Filed under: chronotopes, departure lounge | Tags: duty, Italo Calvino, life, passion, The Road to San Giovanni, waste
Italo Calvino describes his mother’s domesticity and his father’s passion: struggles with ourselves and with the world.
His mother turned passions into mere duties, her strategy for quotidian domestic life: sure, methodical, hardworking. His father on the other hand embraced passion, altruism, innovation, pain of existence, a desperate confrontation with the world.
That life is partly waste was something my mother would not accept: I mean that it is partly passion. Hence she never left the garden where every plant was labelled, the house swathed in bougainvillea, the study with its herbariums and the microscope under the glass dome. Always sure of herself, methodical, she transformed passions into duties and lived on those. But what pushed my father up the road to San Giovanni every morning – and me downwards along my own road – was not so much the duty of the hardworking landowner, the altruism of the agricultural innovator – and in my case not so much those definitions of duty that I would gradually impose on myself – but passion, fierce passion, pain of existence – what else could have forced him to scramble up through woods and wilderness and me to plunge into a labyrinth of walls and printed paper? – desperate confrontation with that which lies outside of ourselves, waste of self set against the waste of the world in general.
The Road to San Giovanni, Italo Calvino
Filed under: brave new world, the sweet life | Tags: america, Benjamin Barber, competition, cooperation, freedom, Jean Jacques Rousseau, John Dewey, The Lost Art of Cooperation, Thomas Hobbes
You can win and lose in music or cooking, as crazy as that seems. In order to win, others must lose, in the American way, developed by the emotionally stunted, and everyone takes the risk of losing in the belief that someday there will be a big win. Of course there never is.
For Thomas Hobbes social existence was a war of all against all, zero sum. For him competition is an ideal not a problem.
But there is also the cooperative paradigm, the non zero sum game, in which the rising tide floats all boats. It enables strength, sustainable lives, health, freedom.
From Benjamin Barber:
It is much the same with entertainment. Our most successful shows, themselves in a competition for survival with one another (sweeps week!), pit on-camera competitors against one another in contests only one can win. The eponymous show Survivor is the Darwinian prototype, but the principle rules on all the “reality” shows. On American Idol, singing is the excuse but winning the real aim. In the winners’ world of television, nothing is what it seems. Top Chef is not about excellence or variety in cooking, but about winning and losing. Project Runway turns a pluralistic fashion industry that caters to many tastes into a race (with clocks and time limits) in which there is but one winner. The competitive culture hypes winners but is equally (more?) fascinated with losers. “It is not enough that I win,” proclaims the hubris-driven American competitor, “others must lose.” And Americans have shown themselves ready to become big losers in order to be eligible to become big winners—however remote the odds. We are a nation of gamblers willing to tolerate radical income inequality and a large class of losers (into which we willingly risk being shunted) for the chance to win.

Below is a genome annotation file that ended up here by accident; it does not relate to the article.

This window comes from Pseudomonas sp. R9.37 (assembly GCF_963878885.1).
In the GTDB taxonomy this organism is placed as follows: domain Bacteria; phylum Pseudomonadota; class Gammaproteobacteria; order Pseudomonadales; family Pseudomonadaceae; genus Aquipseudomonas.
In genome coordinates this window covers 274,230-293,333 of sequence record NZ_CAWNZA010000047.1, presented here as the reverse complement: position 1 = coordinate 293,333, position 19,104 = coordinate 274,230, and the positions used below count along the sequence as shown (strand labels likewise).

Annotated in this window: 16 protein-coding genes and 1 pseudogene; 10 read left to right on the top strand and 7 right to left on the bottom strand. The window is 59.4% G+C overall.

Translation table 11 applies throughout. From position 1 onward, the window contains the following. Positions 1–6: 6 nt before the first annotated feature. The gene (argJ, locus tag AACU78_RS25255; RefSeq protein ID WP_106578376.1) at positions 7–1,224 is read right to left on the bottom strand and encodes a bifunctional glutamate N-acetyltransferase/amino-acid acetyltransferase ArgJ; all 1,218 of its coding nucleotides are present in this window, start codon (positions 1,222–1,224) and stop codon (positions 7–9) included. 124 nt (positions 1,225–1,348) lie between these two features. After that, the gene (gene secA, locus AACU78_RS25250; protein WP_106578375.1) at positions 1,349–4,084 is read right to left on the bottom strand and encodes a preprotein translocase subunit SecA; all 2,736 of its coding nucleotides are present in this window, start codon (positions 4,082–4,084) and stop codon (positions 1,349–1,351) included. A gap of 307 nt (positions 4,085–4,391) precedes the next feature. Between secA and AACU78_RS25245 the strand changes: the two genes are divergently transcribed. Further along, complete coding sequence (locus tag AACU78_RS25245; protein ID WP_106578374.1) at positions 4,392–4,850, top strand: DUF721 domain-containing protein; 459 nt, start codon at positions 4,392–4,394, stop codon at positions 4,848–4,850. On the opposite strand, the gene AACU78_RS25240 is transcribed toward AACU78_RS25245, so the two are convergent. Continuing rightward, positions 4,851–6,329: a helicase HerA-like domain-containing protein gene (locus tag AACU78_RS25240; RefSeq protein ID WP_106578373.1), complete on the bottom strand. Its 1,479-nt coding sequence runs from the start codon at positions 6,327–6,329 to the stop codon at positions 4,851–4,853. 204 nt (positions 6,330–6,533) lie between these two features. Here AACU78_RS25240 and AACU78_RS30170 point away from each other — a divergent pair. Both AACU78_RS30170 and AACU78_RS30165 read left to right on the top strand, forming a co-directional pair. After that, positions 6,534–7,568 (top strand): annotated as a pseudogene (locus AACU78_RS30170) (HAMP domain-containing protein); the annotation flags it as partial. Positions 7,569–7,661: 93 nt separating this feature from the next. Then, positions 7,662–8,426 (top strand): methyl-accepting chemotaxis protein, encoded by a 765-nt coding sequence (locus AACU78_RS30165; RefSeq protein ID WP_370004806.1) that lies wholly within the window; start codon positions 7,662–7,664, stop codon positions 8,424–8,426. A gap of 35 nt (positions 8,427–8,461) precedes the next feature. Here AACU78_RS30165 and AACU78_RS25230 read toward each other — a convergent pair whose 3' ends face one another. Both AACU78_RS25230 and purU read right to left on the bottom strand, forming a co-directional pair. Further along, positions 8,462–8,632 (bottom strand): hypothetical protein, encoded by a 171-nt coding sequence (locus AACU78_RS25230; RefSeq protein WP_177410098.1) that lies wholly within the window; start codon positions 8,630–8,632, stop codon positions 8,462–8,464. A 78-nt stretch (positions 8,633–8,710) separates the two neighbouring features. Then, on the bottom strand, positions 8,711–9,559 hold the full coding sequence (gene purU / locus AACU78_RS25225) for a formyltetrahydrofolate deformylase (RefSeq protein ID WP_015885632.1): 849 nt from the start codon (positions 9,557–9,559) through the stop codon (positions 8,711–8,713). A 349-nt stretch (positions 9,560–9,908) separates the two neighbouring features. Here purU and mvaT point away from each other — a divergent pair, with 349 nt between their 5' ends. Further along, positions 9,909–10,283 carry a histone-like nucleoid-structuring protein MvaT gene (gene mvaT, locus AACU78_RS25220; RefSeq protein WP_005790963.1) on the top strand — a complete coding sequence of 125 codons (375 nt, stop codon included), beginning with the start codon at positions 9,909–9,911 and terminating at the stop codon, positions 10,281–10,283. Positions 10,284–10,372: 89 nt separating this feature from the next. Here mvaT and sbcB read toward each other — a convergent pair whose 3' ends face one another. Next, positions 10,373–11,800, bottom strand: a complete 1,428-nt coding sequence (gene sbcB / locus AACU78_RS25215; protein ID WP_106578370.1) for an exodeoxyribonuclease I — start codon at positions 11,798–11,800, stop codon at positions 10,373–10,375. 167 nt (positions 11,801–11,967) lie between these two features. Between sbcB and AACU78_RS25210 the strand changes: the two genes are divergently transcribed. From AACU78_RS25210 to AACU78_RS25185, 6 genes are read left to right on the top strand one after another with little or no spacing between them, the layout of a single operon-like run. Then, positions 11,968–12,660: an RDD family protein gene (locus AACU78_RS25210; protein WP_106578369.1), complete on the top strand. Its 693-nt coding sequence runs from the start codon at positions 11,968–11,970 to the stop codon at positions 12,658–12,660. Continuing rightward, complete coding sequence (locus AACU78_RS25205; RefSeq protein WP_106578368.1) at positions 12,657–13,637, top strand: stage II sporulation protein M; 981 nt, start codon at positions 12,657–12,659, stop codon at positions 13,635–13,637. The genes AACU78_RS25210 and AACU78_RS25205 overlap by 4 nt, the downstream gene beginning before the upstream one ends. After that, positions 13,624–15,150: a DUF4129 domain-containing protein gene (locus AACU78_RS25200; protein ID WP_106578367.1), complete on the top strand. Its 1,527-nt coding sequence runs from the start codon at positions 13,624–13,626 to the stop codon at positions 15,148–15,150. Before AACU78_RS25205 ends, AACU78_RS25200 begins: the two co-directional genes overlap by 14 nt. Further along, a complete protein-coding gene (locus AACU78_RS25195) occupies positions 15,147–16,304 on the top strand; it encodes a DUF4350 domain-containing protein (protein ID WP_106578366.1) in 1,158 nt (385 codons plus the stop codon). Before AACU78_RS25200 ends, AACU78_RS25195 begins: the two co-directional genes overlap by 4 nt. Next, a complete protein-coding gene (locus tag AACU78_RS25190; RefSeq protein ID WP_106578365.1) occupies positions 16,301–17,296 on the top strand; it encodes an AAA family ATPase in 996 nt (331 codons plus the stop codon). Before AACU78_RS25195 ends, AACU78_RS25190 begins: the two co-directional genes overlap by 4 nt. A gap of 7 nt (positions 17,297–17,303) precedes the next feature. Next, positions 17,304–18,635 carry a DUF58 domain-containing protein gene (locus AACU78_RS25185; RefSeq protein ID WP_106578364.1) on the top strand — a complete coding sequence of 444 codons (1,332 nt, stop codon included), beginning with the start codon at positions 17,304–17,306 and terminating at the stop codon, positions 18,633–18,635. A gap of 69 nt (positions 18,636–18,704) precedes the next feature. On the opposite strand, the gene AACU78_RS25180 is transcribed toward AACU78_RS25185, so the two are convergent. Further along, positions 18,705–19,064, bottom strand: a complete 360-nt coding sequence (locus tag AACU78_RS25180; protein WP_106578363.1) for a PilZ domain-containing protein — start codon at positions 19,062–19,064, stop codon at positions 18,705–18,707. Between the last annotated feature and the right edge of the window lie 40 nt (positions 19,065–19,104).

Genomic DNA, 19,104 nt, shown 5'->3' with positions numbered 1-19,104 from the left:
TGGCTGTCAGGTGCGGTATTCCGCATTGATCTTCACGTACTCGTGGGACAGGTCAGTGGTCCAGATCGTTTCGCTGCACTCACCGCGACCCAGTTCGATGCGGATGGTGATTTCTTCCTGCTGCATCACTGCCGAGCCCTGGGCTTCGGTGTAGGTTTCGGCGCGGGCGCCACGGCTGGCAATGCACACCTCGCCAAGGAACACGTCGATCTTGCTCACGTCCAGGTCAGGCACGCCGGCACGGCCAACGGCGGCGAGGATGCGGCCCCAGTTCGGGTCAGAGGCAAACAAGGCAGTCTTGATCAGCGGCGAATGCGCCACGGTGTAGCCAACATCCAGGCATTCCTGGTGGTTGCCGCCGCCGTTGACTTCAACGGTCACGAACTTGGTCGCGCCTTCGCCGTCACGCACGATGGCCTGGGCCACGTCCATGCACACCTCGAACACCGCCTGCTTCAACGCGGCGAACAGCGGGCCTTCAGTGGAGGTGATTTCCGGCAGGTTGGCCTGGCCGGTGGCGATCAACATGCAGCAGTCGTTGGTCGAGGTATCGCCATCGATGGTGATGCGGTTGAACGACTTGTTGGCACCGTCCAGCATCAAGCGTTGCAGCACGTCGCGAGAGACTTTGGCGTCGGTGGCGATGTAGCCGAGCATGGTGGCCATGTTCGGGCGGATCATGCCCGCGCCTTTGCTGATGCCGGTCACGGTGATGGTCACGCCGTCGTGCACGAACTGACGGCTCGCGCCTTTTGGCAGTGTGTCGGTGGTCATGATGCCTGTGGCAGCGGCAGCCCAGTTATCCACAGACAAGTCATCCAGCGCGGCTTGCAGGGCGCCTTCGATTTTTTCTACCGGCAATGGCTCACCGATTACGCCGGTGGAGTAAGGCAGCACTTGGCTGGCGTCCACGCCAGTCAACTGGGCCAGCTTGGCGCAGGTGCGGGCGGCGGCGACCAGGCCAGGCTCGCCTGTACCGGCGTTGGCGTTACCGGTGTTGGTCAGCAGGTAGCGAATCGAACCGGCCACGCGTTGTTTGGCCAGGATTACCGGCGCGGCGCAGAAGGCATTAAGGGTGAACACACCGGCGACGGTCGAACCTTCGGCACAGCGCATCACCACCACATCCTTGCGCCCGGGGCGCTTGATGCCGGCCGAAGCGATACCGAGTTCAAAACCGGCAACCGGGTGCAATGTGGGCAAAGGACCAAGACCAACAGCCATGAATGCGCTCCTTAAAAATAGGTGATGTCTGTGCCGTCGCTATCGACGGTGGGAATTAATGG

That tension is hard to maintain, however. The two modes of being inevitably become the source of rival theories of politics and society and, as a consequence, two distinctive approaches to human identity. When we contemplate nature as a kind of parody of human warfare and anarchy, as Thomas Hobbes did, our social existence becomes a “war of all against all.” According to this model, we live in a “zero-sum” world where one man’s victory must be another man’s defeat. We either have to sacrifice our liberty to secure tranquility or live well through rivalry and conquest. The price of attenuating competition is always high, even when it is deemed necessary for survival (as posited by social contract theory). In our very impetus to move, this view argues, we cannot help but collide with others. In collision, we cannot help but experience others as limits on our own freedom. The preservation of freedom demands competition, while any restraint at all on competition, even mere civility, becomes an unfortunate limit on liberty.
This celebration of radical competition has, of course, been contested by theorists such as Jean-Jacques Rousseau, Thomas Jefferson, and John Dewey, who have treated competition more as a problem or pathology to be overcome than an ideal to be realized. In the cooperative paradigm, the world is understood to be a non–zero-sum game in which we can win by helping others win. We are psychic as well as material beings and can coexist in common space with similar beings, even become stronger by doing so. Mutual aid and common ground are extensions of our common being and make possible healthy and sustainable lives. Freedom becomes a feature of our cooperative interaction with others rather than a symbol of our rivalry with or independence of them. We are free not when unconstrained but under constraints and norms we choose for ourselves. And we are free together, not alone.
The Lost Art of Cooperation by Benjamin Barber